When travelling, we love exploring the countryside and viewing natural wonders, but it is the interactions with the people we meet that is the most memorable part of travel. For long after the feeling of a place is forgotten, the memories that last are the interactions with people.

To our delight, we must have waved to over 100 people well before our lunch stop.

young men transporting drums

Lessons in Human By Nature

Kerala Indian women

At our lunch stop, we were delighted that we got to eat traditional food and walk around the local village. We were even more thrilled when three young girls came to practice their English on us. We attempted learning some Malayalam, their official language, but our pronunciation was terrible. Nevertheless, we laughed together and got caught up in the moment and didn’t want to leave the blissful paradise they called home. 

Back on the boat, we asked for a photo next to the skipper and the helm. The next thing we knew, we had a lesson in steering a boat. We loved this experience and the opportunity to speak with a native Keralite. He generously told us stories of the backwaters and the local people’s affinity with their surroundings. 

driving ferry in India next to skipper

Our day trip continued with us observing a way of life removed to most of the world, a life that embraces nature. The local people’s love for nature was visible in their life along the backwaters. Nature in Kerala is abundant, and the way of life revolves around appreciating its bounty of offerings. Further, the culture was also evident along the backwaters as we passed elaborate temples, monuments and heritage buildings.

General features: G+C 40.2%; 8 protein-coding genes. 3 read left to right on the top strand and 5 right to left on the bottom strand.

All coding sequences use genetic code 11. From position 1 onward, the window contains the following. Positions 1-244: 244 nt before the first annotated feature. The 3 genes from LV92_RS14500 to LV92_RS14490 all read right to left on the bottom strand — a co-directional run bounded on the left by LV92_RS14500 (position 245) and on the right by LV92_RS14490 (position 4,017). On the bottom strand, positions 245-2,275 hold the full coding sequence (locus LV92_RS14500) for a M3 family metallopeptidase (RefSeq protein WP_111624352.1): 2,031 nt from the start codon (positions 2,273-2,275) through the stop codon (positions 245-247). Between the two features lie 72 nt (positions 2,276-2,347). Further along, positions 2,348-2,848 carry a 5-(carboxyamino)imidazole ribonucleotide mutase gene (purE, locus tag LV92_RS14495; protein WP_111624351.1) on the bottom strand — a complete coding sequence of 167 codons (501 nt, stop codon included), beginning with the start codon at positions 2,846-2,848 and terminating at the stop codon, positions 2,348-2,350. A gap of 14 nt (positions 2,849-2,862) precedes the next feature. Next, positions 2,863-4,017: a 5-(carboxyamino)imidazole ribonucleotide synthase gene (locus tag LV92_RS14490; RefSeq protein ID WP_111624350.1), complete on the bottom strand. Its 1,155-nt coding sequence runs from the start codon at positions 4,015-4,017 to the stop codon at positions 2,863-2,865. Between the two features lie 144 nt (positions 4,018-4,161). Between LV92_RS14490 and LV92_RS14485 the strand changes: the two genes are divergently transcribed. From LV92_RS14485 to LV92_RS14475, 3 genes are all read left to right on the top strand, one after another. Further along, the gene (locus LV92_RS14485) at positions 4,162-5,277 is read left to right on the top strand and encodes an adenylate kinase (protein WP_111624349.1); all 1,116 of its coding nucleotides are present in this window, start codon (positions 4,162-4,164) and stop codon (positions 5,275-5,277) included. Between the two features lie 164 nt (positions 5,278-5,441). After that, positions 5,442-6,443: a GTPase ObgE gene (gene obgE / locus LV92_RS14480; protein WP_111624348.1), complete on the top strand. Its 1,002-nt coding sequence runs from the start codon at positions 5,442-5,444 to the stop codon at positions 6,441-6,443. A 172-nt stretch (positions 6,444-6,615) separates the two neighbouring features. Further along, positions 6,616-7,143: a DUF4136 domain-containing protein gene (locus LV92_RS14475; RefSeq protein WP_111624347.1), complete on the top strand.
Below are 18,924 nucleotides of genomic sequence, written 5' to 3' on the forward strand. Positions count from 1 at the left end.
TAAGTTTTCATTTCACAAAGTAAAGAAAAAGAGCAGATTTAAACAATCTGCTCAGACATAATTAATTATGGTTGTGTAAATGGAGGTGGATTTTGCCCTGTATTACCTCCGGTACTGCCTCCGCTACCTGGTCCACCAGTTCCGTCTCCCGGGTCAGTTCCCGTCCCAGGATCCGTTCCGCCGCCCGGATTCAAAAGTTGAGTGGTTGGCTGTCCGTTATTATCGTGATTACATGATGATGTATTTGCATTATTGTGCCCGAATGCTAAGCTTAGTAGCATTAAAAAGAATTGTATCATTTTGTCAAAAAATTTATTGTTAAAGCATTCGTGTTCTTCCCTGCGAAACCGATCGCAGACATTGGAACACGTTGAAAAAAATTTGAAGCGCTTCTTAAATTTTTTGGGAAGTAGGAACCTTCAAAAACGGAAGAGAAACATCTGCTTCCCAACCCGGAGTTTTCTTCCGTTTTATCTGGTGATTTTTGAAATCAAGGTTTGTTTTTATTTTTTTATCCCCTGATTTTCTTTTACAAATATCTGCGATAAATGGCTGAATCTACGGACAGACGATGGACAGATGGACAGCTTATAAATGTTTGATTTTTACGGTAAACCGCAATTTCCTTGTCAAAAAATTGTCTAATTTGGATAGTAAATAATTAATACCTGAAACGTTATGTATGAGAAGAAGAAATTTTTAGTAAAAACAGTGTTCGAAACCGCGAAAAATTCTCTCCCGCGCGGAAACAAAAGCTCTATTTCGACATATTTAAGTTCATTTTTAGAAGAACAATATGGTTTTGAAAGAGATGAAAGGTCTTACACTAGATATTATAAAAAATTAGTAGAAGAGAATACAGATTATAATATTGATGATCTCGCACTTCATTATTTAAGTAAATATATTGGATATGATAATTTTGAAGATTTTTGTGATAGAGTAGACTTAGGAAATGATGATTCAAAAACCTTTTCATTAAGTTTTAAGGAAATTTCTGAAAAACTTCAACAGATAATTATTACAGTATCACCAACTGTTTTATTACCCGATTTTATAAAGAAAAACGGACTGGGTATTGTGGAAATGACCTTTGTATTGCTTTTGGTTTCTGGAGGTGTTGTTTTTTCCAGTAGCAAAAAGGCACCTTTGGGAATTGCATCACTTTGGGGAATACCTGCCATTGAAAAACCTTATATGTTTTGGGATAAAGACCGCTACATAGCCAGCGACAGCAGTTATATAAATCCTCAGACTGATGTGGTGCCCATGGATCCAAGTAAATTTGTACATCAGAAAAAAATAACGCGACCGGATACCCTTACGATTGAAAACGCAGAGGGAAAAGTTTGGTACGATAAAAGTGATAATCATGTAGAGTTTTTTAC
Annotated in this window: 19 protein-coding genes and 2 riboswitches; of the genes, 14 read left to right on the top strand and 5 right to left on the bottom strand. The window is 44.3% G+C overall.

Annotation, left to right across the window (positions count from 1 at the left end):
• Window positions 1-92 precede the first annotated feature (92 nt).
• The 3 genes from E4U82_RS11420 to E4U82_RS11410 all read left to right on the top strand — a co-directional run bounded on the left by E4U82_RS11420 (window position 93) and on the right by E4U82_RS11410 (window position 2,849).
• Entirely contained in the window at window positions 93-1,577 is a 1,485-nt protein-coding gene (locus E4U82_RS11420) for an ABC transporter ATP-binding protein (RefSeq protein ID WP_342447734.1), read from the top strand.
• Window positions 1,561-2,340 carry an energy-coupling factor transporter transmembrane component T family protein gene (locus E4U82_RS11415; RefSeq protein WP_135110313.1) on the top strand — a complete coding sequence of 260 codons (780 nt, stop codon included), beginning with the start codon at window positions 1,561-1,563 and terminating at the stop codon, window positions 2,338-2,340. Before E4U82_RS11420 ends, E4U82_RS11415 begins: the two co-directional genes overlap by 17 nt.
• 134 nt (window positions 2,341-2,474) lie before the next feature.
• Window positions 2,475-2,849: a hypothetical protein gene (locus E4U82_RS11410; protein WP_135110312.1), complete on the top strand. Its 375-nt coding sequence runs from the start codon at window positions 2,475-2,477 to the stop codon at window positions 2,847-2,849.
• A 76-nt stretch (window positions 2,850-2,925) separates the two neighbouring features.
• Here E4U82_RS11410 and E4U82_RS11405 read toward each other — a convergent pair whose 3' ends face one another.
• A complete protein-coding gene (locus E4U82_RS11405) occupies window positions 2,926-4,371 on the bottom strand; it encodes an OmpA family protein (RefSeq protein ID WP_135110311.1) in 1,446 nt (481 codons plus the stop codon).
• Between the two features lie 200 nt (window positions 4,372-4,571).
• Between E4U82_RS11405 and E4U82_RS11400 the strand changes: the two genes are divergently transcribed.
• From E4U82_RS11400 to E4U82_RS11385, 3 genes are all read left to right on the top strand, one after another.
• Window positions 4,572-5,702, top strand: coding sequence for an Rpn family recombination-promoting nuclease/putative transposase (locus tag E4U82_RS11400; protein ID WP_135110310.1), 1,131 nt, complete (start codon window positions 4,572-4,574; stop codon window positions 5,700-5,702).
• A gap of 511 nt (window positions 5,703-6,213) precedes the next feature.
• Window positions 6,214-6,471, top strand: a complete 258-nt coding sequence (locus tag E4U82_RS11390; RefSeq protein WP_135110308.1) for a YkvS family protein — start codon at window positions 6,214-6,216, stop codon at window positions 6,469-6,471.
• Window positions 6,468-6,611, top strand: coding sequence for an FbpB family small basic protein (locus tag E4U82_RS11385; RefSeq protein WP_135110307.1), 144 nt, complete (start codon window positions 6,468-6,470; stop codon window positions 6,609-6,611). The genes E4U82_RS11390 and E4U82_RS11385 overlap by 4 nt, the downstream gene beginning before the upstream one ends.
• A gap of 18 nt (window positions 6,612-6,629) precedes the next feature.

Unlike the hustle and bustle of places like Delhi and Varanasi and the mass tourism in Agra, Kerala has its unique laid-back character where humans and nature meet. 

Local transport boat in Kerala India

When we arrived in Alleppey in the early evening, we had already started planning the next few days of exploring nature in Kerala’s backwaters. From houseboats to rejuvenate in, to canoes and ferries to the remote villages, we wanted to see it all. 

Seeing the pace of life on the backwaters, Kerala taught us to appreciate our surroundings, the people we meet and a slower pace of life.

One of the Best Boat Trips in the World

We love boat trips and have taken many epic ones all over the world. The ones that stood out were the ones that offered more than just views and where we were able to interact with people and learn about new cultures. We found this in Kerala. The awe-inspiring nature and wildlife, the vibrant culture and the heartwarming people with their laid-back life are why we love Kerala’s backwaters.

They say Kerala is Gods own country and after having visited, we have to agree. Kerala is like paradise on earth, and it is human by nature.

People going down river in a boat
Kerala fishermen

Disclosure: This post was sponsored by Kerala Tourism.
All words and opinions expressed are our own.

Kerala Backwaters